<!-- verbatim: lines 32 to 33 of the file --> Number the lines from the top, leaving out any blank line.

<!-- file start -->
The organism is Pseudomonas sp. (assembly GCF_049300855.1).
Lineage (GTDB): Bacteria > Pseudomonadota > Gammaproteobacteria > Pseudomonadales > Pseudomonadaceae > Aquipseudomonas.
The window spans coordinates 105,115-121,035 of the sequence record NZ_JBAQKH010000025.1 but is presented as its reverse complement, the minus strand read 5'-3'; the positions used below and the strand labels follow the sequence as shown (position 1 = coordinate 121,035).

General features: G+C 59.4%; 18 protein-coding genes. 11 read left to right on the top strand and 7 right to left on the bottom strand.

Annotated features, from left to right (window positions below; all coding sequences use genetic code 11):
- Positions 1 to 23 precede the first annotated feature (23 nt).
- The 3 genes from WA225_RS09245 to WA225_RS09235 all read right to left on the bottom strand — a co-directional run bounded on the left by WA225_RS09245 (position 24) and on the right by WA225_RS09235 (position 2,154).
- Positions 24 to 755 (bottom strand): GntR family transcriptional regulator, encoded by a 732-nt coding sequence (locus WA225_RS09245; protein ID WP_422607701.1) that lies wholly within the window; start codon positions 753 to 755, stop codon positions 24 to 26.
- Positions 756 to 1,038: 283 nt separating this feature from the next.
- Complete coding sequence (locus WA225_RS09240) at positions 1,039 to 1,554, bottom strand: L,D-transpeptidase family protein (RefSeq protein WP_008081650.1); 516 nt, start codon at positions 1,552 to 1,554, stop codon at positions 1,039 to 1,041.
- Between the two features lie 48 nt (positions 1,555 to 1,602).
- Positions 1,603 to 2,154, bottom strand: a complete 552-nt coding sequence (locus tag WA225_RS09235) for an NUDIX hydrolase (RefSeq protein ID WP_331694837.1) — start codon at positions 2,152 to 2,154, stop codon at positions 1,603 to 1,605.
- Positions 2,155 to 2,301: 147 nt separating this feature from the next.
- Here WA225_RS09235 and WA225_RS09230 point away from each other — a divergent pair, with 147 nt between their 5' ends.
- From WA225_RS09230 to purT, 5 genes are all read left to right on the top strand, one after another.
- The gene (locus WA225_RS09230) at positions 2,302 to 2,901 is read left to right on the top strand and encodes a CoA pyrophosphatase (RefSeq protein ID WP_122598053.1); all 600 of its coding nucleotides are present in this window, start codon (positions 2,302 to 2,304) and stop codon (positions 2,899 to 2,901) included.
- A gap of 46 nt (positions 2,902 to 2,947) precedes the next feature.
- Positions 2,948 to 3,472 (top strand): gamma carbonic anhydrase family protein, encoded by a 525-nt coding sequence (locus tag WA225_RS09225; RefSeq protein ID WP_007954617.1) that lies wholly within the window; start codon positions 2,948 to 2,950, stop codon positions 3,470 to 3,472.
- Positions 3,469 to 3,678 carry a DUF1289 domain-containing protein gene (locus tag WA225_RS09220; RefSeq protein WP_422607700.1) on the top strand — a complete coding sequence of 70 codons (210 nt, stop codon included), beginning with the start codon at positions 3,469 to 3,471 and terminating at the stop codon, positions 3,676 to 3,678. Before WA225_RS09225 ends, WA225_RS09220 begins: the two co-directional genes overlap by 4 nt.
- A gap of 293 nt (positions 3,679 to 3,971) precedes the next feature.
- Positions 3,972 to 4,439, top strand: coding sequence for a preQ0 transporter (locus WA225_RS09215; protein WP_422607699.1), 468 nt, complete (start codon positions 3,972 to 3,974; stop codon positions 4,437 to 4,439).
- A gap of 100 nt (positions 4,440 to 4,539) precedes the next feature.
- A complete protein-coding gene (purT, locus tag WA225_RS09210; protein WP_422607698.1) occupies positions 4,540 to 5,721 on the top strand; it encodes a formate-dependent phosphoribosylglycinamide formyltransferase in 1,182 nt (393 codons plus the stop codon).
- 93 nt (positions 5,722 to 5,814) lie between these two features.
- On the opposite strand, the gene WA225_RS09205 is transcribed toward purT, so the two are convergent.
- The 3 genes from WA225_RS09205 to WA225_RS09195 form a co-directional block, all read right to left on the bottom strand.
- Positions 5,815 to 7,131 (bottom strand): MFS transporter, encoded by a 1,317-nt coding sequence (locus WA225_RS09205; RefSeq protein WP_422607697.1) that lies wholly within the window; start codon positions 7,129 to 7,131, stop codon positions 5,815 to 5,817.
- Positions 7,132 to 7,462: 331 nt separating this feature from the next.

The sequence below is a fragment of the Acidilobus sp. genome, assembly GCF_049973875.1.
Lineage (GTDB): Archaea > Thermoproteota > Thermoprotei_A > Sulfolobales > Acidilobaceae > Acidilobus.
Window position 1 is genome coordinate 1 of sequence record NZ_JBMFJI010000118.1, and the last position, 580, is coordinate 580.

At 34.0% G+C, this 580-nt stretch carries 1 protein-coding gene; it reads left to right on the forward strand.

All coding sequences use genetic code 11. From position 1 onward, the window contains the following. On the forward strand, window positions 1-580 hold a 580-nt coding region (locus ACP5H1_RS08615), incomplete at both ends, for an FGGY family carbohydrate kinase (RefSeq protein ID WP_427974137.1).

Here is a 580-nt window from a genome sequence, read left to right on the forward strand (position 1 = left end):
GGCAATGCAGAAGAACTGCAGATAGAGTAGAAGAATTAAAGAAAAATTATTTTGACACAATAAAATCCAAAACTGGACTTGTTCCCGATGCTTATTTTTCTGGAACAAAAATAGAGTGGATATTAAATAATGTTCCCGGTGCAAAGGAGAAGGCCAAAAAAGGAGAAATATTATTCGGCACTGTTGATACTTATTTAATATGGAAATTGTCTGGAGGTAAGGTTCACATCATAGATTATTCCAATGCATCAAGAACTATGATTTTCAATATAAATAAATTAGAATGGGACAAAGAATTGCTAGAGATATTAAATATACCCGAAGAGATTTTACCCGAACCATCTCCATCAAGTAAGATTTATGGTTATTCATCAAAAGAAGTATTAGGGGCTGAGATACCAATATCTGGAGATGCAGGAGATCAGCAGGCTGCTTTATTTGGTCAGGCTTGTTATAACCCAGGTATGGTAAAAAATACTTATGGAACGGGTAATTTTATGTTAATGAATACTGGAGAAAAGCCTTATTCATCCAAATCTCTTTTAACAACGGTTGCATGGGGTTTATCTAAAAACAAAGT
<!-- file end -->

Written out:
At 34.0% G+C, this 580-nt stretch carries 1 protein-coding gene; it reads left to right on the forward strand.

All coding sequences use genetic code 11. From position 1 onward, the window contains the following. On the forward strand, window positions 1-580 hold a 580-nt coding region (locus ACP5H1_RS08615), incomplete at both ends, for an FGGY family carbohydrate kinase (RefSeq protein ID WP_427974137.1).